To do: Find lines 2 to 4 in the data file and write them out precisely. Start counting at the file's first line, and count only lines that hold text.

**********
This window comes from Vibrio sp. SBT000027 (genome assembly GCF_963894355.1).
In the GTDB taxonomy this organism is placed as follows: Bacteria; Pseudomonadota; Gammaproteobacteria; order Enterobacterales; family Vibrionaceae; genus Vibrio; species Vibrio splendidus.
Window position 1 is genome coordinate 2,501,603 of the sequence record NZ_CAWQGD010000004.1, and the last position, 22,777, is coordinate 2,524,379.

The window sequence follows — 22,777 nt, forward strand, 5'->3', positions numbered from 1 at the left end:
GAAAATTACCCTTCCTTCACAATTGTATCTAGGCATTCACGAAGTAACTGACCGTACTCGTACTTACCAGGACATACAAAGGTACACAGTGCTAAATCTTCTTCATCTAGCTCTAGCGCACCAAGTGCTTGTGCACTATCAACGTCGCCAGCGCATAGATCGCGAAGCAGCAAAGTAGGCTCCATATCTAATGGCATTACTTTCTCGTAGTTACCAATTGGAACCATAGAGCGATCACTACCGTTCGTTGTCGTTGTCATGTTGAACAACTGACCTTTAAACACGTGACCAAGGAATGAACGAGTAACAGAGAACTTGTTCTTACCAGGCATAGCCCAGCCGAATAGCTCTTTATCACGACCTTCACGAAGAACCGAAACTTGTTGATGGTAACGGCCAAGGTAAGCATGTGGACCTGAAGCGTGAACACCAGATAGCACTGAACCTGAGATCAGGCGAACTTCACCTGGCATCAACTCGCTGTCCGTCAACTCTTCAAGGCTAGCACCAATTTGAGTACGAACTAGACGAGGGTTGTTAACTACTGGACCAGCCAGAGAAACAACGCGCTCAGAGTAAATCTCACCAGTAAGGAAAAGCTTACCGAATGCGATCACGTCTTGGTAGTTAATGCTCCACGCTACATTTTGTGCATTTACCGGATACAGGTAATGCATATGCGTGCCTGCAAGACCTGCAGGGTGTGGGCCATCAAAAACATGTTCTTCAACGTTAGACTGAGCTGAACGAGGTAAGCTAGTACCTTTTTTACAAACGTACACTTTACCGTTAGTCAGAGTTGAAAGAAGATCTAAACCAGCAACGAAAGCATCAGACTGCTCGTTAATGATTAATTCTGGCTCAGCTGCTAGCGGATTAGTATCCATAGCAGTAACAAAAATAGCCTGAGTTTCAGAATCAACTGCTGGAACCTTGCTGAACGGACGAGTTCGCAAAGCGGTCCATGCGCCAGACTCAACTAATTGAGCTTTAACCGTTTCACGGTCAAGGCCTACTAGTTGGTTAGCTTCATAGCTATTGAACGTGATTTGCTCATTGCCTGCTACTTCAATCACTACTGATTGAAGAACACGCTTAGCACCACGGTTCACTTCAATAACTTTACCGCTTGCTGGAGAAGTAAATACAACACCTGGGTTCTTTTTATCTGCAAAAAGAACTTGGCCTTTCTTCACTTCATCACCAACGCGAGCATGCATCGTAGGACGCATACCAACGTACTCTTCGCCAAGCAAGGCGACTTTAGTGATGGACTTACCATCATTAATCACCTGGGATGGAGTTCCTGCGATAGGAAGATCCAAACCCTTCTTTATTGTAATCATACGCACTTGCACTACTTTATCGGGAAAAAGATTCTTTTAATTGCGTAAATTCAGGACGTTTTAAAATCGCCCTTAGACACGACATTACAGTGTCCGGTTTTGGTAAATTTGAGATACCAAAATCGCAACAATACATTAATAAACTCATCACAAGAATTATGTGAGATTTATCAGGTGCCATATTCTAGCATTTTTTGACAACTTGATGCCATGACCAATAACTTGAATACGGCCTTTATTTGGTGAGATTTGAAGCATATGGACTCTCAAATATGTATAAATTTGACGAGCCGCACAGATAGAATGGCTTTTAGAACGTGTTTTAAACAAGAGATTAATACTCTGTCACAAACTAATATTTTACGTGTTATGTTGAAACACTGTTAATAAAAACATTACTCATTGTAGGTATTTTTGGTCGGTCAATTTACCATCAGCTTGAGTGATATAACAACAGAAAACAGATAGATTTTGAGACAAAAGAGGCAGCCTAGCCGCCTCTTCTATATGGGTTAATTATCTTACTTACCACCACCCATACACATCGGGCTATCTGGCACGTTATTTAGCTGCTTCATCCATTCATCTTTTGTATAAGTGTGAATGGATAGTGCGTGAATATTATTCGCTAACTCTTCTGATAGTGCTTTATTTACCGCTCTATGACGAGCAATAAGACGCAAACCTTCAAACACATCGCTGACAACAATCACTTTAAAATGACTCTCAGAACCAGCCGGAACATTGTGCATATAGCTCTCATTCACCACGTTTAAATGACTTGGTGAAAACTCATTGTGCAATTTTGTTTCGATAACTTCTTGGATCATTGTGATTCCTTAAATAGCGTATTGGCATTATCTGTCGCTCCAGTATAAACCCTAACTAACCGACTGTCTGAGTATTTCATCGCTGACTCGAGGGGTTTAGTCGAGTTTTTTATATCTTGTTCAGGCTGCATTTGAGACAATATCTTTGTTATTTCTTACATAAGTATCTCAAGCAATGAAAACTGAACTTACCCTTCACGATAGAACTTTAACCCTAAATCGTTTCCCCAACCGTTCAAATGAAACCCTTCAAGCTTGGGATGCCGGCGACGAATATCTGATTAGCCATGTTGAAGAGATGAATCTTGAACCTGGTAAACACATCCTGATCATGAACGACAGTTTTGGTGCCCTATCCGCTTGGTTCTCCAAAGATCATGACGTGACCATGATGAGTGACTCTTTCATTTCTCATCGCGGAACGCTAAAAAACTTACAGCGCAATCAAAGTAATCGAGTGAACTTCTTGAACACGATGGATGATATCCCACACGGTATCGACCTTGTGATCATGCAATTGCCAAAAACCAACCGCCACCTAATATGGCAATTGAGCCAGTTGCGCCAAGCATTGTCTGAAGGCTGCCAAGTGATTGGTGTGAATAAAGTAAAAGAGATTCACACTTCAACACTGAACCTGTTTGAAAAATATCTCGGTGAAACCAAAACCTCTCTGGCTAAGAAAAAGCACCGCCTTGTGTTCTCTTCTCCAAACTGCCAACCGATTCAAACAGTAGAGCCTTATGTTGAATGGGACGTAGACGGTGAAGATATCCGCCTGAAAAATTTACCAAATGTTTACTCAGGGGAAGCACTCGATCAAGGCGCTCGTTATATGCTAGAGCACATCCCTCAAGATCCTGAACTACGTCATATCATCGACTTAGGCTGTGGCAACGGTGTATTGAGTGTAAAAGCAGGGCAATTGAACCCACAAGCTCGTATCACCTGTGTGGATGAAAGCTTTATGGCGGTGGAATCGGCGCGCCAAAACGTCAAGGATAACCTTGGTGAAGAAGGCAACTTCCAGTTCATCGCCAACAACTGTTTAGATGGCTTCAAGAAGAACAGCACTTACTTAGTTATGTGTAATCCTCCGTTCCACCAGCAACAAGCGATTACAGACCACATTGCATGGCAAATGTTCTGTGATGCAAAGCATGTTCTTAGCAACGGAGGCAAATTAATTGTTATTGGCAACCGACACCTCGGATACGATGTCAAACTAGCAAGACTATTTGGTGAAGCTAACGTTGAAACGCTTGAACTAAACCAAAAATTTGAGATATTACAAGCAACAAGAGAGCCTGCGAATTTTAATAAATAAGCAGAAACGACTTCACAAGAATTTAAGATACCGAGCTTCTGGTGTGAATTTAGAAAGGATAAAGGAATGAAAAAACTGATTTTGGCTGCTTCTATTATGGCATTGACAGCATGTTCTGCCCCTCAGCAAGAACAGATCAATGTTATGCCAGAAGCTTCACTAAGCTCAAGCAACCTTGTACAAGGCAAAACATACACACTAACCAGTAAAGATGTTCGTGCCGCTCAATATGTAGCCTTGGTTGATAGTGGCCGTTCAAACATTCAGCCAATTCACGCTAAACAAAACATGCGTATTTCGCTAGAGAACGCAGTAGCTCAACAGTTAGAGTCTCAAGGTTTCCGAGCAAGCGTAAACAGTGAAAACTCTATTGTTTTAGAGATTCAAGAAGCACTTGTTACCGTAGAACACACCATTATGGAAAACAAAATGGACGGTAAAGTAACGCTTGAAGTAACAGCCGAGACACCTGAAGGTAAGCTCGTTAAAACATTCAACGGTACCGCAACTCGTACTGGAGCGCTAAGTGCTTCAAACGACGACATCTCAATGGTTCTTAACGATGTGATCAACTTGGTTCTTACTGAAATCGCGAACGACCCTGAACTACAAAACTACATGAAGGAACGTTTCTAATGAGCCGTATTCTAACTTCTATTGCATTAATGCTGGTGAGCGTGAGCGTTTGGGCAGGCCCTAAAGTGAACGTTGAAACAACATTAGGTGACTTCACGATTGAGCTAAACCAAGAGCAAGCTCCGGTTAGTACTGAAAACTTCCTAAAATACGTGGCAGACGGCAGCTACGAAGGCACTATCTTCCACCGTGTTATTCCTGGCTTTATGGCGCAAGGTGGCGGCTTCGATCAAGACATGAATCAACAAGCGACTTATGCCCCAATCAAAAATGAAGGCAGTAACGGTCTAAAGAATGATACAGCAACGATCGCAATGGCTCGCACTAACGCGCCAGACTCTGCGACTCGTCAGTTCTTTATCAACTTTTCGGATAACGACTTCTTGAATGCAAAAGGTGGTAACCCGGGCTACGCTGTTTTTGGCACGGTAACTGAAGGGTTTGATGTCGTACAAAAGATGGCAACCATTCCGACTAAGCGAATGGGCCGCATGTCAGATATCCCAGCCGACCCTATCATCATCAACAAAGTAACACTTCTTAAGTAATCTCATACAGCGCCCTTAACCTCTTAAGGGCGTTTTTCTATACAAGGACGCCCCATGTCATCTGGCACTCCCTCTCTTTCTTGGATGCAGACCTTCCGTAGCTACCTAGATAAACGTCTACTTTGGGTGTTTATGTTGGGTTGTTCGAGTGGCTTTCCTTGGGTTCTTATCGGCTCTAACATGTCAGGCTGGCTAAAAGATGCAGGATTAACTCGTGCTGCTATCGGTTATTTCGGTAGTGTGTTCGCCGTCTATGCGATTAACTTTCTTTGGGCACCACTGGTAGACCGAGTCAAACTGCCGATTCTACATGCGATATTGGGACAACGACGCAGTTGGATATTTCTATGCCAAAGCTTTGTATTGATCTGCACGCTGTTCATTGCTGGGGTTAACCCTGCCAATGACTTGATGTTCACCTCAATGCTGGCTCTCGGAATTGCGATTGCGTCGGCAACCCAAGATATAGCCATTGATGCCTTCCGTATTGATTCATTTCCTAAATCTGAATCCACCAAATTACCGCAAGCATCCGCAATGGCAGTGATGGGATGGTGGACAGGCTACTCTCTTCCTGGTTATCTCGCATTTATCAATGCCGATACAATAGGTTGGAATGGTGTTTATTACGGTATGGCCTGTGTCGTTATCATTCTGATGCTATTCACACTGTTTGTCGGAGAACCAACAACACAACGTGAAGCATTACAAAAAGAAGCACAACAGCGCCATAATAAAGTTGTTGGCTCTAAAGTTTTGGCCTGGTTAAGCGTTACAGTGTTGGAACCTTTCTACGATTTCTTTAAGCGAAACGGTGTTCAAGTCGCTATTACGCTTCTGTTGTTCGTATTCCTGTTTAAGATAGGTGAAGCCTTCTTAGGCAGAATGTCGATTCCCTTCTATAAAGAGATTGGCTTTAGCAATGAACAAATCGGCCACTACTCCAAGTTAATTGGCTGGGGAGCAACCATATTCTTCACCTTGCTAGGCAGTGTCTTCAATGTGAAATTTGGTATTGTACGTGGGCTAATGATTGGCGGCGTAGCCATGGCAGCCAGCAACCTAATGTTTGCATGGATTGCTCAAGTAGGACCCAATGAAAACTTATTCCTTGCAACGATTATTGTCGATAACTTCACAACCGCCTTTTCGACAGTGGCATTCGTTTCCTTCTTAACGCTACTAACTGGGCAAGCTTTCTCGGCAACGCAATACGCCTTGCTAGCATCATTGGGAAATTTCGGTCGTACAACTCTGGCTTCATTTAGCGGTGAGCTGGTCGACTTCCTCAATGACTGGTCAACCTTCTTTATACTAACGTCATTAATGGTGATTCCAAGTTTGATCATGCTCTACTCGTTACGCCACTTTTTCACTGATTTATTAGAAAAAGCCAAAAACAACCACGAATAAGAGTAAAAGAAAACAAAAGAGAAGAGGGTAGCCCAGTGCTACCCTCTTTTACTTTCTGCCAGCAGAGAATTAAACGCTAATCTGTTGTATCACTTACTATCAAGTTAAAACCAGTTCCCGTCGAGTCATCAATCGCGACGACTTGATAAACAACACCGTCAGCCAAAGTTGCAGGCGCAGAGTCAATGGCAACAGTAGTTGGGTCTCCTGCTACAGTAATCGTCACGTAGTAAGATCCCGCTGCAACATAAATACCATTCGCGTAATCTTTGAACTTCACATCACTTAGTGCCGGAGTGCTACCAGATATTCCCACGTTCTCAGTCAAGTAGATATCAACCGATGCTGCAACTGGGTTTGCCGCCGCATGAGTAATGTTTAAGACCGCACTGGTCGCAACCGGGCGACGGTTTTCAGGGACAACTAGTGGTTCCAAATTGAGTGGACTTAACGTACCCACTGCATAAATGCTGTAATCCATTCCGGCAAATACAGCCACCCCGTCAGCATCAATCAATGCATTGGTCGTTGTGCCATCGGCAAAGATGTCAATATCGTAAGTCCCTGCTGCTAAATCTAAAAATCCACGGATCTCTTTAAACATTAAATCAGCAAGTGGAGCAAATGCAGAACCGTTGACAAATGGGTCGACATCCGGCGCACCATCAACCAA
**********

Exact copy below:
In the GTDB taxonomy this organism is placed as follows: Bacteria; Pseudomonadota; Gammaproteobacteria; order Enterobacterales; family Vibrionaceae; genus Vibrio; species Vibrio splendidus.
Window position 1 is genome coordinate 2,501,603 of the sequence record NZ_CAWQGD010000004.1, and the last position, 22,777, is coordinate 2,524,379.

The window sequence follows — 22,777 nt, forward strand, 5'->3', positions numbered from 1 at the left end: